Amid the rise of cryptocurrencies, concerns over regulating the crypto market are piling up from both private businesses and regulatory agencies.
A number of local companies have petitioned New York State Governor Kathy Hochul to revoke permits for the conversion of the city’s outdated fossil-fuel power stations into crypto mining hubs. The letter-request was signed by representatives from a variety of organizations, enterprises, and labor unions.
The contents of the letter urge a review for assessing the environmental factors of Proof-of-Work mining of cryptocurrencies in New York State as well as imploring the Governor to halt on approving the permit to make crypto mining infrastructure out of the Fortistar North Tonawanda and the Greenidge Generating Station plants for the following reason: “Proof-of-Work cryptocurrency mining use enormous amounts of energy to power the computers needed to conduct business – should this activity expand in New York, it could drastically undermine New York’s climate goals established under the Climate Leadership and Community Protection Act.”
The proposition stressed the shortcomings of Proof-of-Work (PoW) authentication and suggested that recommissioning decommissioned fossil-fueled power facilities would endanger the state’s progress toward and compliance with Greenhouse Gas (GHG) emission reduction regulations.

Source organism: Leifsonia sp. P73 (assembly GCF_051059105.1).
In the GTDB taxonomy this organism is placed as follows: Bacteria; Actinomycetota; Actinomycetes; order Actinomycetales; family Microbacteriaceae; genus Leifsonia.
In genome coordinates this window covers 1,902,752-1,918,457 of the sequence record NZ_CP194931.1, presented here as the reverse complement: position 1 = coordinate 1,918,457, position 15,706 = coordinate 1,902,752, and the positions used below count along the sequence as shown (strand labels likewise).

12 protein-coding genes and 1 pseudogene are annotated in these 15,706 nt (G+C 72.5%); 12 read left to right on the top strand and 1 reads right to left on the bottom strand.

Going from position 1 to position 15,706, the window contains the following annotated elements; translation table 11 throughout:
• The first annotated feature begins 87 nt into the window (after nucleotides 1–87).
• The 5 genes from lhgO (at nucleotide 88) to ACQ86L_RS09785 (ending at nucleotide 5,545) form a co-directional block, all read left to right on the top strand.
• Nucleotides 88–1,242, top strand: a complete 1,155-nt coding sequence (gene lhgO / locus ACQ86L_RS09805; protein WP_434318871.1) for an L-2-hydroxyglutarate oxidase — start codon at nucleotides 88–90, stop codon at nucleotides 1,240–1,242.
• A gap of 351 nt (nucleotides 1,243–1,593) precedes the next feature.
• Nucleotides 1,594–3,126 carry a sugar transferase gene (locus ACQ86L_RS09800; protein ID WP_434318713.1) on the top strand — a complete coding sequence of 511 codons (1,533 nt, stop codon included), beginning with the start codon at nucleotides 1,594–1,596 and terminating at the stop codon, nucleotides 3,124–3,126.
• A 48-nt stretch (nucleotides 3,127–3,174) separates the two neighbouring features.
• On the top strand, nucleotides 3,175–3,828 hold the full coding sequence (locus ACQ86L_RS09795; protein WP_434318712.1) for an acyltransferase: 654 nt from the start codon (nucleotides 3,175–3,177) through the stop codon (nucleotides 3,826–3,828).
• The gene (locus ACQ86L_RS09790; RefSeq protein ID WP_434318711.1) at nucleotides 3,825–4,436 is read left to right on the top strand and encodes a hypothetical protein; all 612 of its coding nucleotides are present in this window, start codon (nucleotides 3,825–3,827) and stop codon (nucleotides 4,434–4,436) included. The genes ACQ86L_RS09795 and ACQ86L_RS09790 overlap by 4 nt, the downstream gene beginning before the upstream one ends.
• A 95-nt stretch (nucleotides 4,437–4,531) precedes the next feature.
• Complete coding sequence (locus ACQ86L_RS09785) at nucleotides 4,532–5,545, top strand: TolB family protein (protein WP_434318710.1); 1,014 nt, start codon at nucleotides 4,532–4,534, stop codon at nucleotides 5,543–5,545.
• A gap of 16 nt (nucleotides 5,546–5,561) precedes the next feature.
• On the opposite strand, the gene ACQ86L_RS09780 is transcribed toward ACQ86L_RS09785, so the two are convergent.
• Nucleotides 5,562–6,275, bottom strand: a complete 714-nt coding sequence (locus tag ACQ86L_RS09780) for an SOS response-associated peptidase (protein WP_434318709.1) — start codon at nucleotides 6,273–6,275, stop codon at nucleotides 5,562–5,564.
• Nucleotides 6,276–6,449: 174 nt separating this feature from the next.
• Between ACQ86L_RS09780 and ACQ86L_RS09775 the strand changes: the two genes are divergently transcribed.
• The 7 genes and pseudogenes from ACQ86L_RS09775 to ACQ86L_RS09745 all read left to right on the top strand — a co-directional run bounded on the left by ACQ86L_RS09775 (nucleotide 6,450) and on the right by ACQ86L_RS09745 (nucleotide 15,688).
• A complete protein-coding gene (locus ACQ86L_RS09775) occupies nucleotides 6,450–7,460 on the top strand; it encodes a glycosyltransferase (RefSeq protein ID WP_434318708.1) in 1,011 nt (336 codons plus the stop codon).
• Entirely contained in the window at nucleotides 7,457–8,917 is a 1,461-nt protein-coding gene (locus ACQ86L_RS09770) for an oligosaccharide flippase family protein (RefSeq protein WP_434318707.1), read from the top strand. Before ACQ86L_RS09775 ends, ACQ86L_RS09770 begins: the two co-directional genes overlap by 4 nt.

Greenidge has not demonstrated adherence with New York’s climate law, according to NYS Commissioner Basil Seggos of the Department of Environmental Conservation.
NYS is taking action on #ClimateChange. Today @NYSDEC released for public comment draft air permits for former coal plant turned bitcoin mine, Greenidge LLC. DEC has not made a final determination on the permits and Greenidge has not shown compliance with NY’s climate law./1 pic.twitter.com/PKozYCUIeQ
— Basil Seggos🇺🇸🇺🇦 (@BasilSeggos) September 8, 2021
The letter asks that Hochul’s office refuse the Title V Air Permits for the two fossil-fuel plants, emphasizing the need for a complete environmental study relating to Greenhouse Gas (GHG) emissions.
Meanwhile, Russia as a response to the incoming miners from the China crackdown is incrementally preparing to invoke individual electricity tariffs, which was suggested by Nikolai Shulginov, the Russian Energy Minister, citing that letting miners profit off of low electricity prices for residents is not a commodity that the country is willing to facilitate.
Bitcoin’s (BTC) power consumption will continue below 0.5% of global power consumption over the next 10 years, as per a study conducted by the New York Digital Investment Group (NYDIG). In addition, the study concludes that price changes, energy use and mining difficulty will all affect the carbon footprint of Bitcoin (BTC).